The insurance sector’s linkages with the rest of the financial system needs better monitoring, to avert any possible systemic shock triggered by its core activities, the Reserve Bank of India (RBI) said today in the half-yearly Financial Stability Report.
The caution from the central bank comes as the Insurance Regulatory and Development Authority (Irda) is planning to allow banks to tie-up with two sets of insurance companies (life and non-life) to sell insurance products via the bancassurance channel.
“Inter-linkages of insurance activities with other financial institutions also could be a source of disruption in the financial system (the banking sector in particular),” RBI said.
The insurance companies are big investors in key financial markets such as equities and government securities. Their investment decisions and stability affects share movements. Similarly, exchange rate movements are affected when premiums ceded by non-life insurance companies to foreign re-insurers are significant.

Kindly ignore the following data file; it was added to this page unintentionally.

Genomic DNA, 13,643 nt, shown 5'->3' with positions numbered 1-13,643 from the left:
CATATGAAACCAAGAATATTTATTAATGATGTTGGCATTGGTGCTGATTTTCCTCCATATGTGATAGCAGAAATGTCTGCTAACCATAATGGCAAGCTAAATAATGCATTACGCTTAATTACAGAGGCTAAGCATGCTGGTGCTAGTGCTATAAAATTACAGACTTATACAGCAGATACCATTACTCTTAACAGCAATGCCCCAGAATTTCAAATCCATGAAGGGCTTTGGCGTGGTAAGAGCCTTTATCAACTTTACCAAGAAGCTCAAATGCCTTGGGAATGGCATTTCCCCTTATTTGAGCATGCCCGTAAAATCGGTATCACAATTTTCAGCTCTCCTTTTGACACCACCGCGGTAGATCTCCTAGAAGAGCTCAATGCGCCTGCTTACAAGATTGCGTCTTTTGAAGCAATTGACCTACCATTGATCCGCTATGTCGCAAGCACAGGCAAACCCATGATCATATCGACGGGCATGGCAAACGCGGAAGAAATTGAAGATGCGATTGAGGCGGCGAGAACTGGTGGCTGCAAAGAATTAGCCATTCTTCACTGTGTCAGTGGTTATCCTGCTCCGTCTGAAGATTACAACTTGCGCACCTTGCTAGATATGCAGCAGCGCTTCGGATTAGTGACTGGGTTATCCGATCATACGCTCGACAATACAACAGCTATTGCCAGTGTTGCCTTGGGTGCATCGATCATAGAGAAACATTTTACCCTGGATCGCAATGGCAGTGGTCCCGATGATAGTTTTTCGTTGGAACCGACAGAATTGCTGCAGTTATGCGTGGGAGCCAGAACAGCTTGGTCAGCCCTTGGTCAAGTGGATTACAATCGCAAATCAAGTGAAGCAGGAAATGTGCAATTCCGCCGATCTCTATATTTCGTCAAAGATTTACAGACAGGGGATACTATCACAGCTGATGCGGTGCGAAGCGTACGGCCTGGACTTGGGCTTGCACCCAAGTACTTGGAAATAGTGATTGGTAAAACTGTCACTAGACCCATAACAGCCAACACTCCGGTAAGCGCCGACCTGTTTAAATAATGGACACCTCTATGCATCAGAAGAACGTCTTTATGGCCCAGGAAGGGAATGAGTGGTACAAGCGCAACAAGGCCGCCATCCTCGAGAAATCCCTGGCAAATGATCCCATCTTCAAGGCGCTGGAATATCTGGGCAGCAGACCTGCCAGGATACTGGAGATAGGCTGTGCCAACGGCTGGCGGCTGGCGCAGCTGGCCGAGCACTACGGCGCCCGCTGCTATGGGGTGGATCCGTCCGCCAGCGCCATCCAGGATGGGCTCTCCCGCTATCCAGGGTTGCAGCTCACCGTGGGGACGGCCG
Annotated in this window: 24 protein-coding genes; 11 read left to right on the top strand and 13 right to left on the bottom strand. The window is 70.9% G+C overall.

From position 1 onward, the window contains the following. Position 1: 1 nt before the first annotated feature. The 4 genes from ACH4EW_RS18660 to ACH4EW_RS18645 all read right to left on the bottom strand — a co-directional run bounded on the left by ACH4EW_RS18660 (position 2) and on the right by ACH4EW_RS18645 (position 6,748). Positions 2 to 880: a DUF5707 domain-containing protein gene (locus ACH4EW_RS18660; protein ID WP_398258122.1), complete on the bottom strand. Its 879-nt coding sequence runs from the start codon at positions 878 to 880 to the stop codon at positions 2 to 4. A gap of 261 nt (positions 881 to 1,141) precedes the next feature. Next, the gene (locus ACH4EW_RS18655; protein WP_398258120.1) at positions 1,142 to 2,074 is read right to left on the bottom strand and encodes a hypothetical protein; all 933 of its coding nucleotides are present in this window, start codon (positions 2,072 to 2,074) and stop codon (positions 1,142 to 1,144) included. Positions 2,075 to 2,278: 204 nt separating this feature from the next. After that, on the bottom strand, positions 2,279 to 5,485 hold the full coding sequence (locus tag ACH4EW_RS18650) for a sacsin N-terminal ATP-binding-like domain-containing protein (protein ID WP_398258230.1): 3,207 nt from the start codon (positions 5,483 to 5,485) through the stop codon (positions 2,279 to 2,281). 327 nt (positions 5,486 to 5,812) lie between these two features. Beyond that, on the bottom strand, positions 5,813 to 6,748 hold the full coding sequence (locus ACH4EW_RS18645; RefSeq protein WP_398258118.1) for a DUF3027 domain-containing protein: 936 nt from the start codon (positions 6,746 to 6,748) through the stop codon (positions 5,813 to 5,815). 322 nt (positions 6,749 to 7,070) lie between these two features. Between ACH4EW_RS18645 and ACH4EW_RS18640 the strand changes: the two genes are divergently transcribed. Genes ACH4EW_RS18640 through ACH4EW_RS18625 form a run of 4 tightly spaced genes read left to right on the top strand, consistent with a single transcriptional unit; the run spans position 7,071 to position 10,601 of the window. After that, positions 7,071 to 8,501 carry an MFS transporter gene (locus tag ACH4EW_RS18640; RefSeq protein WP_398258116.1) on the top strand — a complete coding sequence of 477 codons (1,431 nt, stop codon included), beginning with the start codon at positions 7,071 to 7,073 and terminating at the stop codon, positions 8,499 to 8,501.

“Unlike banking, where a fall in value of assets significantly below that of liabilities causes failures immediately through bank runs, insolvency in the insurance sector plays out in slow motion over several years,” RBI said.
However, the report added, Indian regulations restrict capital within a financial conglomerate, restricting the scope of such systemic risk. “In the case of insurance companies being part of a financial conglomerate, their bankruptcy can trigger systemic risk by casting doubt on the creditworthiness of the conglomerate's commercial bank, particularly if the bank is of sufficiently large size,” RBI said.
While the non-deposit taking non-banking finance companies (NBFCs) increased their loans and advances by a robust 27.6 per cent during 2010-11, deposit-taking NBFCs managed to grow their loans and advances by only three per cent in the same period. Whereas asset quality and profitability showed improvement from the previous year for all NBFCs, the capital adequacy ratio for non-deposit taking NBFCs showed a marginal decline.
“Keeping in view the economic role and heterogeneity of the NBFC sector and its systemic interconnectedness, the regulation of this sector has been progressively tightened. As a part of the important regulatory initiatives taken recently in this regard, the CRAR (capital adequacy ratio) of both NBFCs have been aligned to 15 per cent from the earlier stipulation of 12 per cent,” RBI said.